Wallack was part of a benefit for the Mount Vernon Association that also starred many other Pfaff's notables. Wallack was also part of a benefit for the American Dramatic Fund that seems to have brought together several of the important players in NY at the time: Keene, Brougham, and others.
Wallack's theater becames the leading New York (and possibly American) theater in the 1859-60 season. The Romance of a Poor Young Man required Wallack to leap from a tower that caused him an injury and the use of an understudy; however, Wallack was given positive reviews for the role (206).
Wallack claimed authorship of The House with Two Doors, played in Central Park. He was also credited as the author of the stage version of Lady Lee's Widowhood, a claim that is debatable (542).
At the new Wallack's the Rosedale, or the Rifle Ball received 125 performances in the 1863-64 season. For 25 years it became the best known feature of Lester Wallack's repetoire (542).
Wallack stopped acting in the 1864-1865 season. He seems to have been affected by bad health and his father's death(629). Wallack returned to the stage May 9, 1865, after a 4 month absence.
Wallack claimed that Our American Cousin had originally been offered to his father, but there was no actor in the company suitable to play the role of Asa Trenchard, so he advised the play be sent to Keene's as "an admirable medium for exploiting the popular Jefferson" (128).
Ward lectured Dec.23,1861, on The Children in the Wood at Clinton Hall (445). "Great Snaix! Artemus Ward, the great Exhibitor of Wax Wurx and other natur'l Curiousities," showed on Dec. 18 at Lee Avenue Sabbath School Hall, "those wonderful Children known as the Babes in the Wood." Ward brought the Union Minstrels to Washington Hall for afternoon and evening performances Christmas afternoon and evening, 1861 (460).
Odell claims that Ward was probably funny Feb. 16, 1863 at the Anthenaeum in a lecture called Sixty Minutes in Africa. Ward delivered the oration An Hour With a Ghost Sept. 30,1863, at Irving Hall.
Ward is called "one of the most original American humorists" (689).
He began an engagement at Dodworth's that lasted several nights during the 1864-1865 season. Ward gave his lecture Artemus Ward among the Mormons, a "pictoral tour from Pier 3, North River, to Salt Lake City - illustrations painted by Hillard and Maeder." The 50th night of this show was Nov.28. Odell quotes the Dec. 5 Herald that states Ward "calls your attention to a mile of pictures, five square yards of jokes, sixteen cubic feet of fine moral sentiment, four rods of sad and beautiful pathos, a dooryard full of burning eloquence, a small black travelling bag full of phosphorescent quips, petroleum oil paintings by the high old masters." Ward's lectures were called "rich entertainment." He left Dodworths at the end of Dec. 1864 (689).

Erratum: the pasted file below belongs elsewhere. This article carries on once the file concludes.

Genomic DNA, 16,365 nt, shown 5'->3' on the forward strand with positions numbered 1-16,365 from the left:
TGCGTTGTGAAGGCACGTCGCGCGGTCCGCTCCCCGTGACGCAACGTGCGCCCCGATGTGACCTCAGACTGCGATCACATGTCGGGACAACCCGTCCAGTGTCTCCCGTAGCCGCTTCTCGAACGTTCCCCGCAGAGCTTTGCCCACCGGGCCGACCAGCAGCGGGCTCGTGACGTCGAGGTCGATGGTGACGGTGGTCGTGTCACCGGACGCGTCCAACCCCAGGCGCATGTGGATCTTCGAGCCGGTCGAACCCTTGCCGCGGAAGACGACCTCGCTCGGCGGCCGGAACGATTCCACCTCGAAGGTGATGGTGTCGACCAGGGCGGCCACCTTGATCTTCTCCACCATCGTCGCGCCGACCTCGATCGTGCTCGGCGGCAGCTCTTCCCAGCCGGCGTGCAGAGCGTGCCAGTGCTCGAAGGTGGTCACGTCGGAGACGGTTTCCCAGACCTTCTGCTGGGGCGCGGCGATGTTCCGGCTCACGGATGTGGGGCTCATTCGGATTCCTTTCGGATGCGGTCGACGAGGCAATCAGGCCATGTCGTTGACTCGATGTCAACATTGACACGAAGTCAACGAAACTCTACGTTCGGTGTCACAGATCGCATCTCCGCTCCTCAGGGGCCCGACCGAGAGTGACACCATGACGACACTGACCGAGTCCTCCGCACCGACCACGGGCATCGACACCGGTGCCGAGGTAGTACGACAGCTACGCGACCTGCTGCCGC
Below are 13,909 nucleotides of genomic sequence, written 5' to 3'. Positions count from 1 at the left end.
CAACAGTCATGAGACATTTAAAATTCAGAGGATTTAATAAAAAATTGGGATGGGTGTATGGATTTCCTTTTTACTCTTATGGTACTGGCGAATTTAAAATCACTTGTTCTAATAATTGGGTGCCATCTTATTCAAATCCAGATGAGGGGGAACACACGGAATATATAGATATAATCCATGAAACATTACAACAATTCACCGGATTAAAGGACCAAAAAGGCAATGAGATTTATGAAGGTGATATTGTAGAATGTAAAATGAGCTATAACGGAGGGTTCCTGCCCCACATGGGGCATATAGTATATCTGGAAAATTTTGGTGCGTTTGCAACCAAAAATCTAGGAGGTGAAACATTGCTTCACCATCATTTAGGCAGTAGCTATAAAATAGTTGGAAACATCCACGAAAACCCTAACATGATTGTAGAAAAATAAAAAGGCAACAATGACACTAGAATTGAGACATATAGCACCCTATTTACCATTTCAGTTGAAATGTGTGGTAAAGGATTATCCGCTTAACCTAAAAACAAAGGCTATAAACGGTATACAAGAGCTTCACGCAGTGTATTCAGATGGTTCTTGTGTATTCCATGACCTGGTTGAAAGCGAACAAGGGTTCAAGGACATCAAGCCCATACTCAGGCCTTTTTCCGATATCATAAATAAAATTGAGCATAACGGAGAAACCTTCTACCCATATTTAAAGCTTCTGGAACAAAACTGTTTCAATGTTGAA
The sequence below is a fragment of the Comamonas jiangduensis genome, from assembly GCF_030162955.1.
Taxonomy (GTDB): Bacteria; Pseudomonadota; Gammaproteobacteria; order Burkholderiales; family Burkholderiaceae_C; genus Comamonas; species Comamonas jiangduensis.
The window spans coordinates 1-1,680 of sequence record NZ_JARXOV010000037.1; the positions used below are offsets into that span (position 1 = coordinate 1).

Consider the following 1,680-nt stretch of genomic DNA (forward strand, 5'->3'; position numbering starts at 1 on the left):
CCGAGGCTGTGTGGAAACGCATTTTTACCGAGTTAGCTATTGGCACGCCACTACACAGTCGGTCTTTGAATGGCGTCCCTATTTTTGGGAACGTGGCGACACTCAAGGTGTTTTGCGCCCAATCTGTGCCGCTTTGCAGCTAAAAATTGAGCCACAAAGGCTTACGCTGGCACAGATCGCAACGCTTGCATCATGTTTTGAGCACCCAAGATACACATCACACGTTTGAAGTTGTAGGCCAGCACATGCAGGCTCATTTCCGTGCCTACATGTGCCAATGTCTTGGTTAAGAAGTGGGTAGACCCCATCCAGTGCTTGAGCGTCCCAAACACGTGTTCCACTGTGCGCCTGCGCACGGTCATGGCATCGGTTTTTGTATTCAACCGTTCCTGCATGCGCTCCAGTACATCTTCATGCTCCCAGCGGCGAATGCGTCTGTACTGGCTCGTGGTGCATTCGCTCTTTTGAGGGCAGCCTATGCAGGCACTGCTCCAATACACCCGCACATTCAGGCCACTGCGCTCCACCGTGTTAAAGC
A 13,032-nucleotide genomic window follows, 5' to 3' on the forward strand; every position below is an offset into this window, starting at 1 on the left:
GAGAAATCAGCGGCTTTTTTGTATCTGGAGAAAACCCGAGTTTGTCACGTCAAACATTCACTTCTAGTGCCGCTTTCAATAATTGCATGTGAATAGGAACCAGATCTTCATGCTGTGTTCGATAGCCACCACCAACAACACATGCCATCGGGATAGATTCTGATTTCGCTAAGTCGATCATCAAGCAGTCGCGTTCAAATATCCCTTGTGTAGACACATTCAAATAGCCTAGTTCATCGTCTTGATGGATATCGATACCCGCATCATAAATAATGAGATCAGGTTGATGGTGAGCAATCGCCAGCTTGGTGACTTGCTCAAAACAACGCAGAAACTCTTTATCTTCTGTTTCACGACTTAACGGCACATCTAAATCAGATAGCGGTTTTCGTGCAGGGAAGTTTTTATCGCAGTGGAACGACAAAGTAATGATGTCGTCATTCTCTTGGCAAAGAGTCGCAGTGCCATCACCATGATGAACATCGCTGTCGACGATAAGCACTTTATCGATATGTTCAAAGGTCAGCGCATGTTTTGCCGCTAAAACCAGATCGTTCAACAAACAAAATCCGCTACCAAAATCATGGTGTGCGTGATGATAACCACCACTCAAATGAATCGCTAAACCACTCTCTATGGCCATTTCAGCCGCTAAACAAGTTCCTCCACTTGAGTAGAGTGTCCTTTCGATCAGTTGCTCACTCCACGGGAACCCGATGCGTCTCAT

Ward followed this performance with another engagement at the Brooklyn Academy with performances of Life Among the Mormons, January 28, 1864 (704).
His play, The Siam Light Guard, was performed Sept. 28, 1857, at Keene's. Wilkins also adapted Henriette. The adaptation of the play was originally billed as "translated from the French, and adapted to the American stage by a gentleman of this city" (308).
Odell also mentions that Wilkins was the dramatic critic for the Herald.
He disputed Gayler's claim that O'Brien wrote Rosedale.
Augustin Daly's assistant for Taming a Butterfly. Wood is described as a young newspaper man; his "clever burlesque" Leah the Forsook attracted Daly's attention and began their collaboration (550). Leah the Forsook seems to have been more successful than his play with Daly. Wood also wrote the burletta The Marble Maiden, or the Ghost of Cologne, played by Keene's company on Sept. 25, 1863.
The Vault at Pfaff's
27 Memorial Drive West, Bethlehem, PA 18015